Nine in plot inspired by al-Qaida to bomb Stock Exchange jailed

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NINE members of an al-Qaida-inspired terror group that plotted to bomb the London Stock Exchange and build a terrorist training camp have been jailed.

Three of the Islamist extremists, who planned to raise funds for the camp in Pakistan and recruit Britons to attend it, received indeterminate sentences for public protection at London’s Woolwich Crown Court yesterday.

Mohammed Shahjahan 27, was jailed for a minimum term of eight years and 10 months, while fellow Stoke-on-Trent-based radicals Usman Khan, 20, and Nazam Hussain, 26, were ordered to serve at least eight years. The court heard the trio planned to establish a terrorist camp in Pakistan-controlled Kashmir and encourage a “significant” number of British Muslims to train there.

Khan and Hussain planned to receive military instruction themselves before “obtaining first-hand terrorist experience in Kashmir”, the hearing was told.

Mr Justice Wilkie, said this was a “serious, long-term venture in terrorism” that could also have resulted in atrocities in Britain. The judge said they were “more serious jihadists” than their fellow defendants and observed that father-of-two Shahjahan was regarded as the group’s leader.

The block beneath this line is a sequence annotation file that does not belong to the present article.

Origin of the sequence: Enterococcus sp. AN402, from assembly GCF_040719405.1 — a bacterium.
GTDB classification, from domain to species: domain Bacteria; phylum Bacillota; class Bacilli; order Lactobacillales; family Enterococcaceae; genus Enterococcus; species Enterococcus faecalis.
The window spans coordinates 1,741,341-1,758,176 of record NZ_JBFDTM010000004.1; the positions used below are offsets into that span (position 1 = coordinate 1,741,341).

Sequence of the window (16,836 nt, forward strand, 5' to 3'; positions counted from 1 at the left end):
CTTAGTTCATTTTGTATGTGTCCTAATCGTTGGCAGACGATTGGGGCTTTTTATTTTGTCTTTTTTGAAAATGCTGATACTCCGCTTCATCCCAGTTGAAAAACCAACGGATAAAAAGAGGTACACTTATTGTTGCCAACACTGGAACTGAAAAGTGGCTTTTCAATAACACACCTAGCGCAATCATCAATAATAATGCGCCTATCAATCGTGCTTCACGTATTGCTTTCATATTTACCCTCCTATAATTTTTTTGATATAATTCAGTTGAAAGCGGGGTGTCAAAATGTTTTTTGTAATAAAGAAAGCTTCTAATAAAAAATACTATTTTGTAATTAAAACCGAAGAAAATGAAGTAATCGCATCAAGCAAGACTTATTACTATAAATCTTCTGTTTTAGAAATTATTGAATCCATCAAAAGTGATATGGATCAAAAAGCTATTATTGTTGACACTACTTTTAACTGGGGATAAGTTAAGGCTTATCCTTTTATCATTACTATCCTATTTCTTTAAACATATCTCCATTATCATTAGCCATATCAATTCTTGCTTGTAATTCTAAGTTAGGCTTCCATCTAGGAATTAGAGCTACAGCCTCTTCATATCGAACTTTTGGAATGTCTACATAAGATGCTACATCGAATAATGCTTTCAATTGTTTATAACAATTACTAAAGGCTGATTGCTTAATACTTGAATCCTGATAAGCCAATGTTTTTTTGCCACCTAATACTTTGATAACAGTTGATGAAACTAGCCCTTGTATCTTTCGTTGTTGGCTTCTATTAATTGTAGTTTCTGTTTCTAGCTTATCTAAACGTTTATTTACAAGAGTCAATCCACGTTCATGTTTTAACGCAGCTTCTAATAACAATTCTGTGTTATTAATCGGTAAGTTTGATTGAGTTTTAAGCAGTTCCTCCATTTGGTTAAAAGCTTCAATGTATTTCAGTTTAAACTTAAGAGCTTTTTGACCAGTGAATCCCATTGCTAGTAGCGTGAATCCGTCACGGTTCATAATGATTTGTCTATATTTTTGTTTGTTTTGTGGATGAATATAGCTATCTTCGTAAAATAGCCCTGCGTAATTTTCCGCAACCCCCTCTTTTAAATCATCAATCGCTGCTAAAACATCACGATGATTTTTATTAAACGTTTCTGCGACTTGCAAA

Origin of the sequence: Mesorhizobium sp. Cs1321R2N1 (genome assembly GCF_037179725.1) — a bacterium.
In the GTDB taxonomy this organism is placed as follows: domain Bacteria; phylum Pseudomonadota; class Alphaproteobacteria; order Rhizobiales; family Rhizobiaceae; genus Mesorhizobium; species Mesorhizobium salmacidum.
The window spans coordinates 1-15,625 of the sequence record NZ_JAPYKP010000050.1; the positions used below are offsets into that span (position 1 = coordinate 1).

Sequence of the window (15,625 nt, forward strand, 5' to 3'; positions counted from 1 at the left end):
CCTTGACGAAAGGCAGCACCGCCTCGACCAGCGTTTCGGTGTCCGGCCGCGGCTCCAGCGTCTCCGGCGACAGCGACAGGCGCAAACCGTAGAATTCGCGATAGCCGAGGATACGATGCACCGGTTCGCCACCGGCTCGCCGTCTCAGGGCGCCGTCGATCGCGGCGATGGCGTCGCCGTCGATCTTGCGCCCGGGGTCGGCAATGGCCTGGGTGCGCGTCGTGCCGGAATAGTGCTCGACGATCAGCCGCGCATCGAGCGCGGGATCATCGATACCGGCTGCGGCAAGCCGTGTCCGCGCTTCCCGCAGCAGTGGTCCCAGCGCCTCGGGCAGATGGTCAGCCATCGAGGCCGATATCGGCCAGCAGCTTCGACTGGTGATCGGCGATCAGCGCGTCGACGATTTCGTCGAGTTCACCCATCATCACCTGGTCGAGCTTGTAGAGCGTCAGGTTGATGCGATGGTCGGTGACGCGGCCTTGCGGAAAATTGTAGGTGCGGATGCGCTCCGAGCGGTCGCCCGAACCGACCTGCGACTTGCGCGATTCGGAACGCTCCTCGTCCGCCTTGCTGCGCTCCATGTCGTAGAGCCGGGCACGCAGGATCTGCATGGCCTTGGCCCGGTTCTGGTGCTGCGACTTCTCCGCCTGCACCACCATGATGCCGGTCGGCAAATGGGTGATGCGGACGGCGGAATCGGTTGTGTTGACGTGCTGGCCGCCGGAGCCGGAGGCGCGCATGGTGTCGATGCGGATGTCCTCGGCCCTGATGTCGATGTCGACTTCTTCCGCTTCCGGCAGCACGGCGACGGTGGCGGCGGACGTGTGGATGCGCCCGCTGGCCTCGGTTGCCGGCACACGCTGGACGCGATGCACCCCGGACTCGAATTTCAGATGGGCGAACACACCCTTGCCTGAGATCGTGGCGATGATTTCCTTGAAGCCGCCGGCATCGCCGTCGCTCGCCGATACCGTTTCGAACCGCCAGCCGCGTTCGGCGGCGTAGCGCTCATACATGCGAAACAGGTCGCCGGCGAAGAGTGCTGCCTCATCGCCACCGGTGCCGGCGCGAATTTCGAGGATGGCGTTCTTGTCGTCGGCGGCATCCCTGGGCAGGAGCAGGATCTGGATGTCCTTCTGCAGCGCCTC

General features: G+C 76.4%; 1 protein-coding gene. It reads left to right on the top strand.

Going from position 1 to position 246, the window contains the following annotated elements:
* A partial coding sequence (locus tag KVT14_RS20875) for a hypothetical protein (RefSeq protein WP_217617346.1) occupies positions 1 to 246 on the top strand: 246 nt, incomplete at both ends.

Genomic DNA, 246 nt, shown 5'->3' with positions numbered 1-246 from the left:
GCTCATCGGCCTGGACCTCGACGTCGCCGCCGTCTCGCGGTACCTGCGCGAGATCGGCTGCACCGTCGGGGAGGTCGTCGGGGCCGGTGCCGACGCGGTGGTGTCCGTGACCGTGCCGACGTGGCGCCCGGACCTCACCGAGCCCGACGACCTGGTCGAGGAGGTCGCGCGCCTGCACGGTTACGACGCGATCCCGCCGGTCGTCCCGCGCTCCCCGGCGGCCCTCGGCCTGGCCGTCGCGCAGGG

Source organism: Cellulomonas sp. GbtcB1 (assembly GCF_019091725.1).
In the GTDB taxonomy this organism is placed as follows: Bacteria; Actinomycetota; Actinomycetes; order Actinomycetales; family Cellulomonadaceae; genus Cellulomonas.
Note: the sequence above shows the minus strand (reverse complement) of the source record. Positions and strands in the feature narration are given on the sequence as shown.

Four fundamentalists who plotted to plant a pipe bomb in the toilets of the London Stock Exchange, all received extended sentences, meaning they spend an extra five years on licence after they are freed from prison.

Abdul Miah, 25, from Cardiff, was jailed for 16 years and 10 months. His brother, Gurukanth Desai, 30, from Cardiff, and Shah Rahman, 28, from east London, were jailed for 12 years.

Mohammed Chowdhury, 22, from east London, who was described as the “linchpin” of the group, was sentenced to 13 years and eight months. He spoke about carrying out a “Mumbai-style” attack at the Houses of Parliament or the London Eye,

Omar Latif, 28, from Cardiff, was jailed for 10 years and four months, with an extended period on licence of another five years, for attending meetings with the intention of assisting others to prepare or commit acts of terrorism while Mohibur Rahman, 27, from Stoke, received a five-year prison sentence for possessing two copies of the online al-Qaida magazine Inspire for terrorist purposes.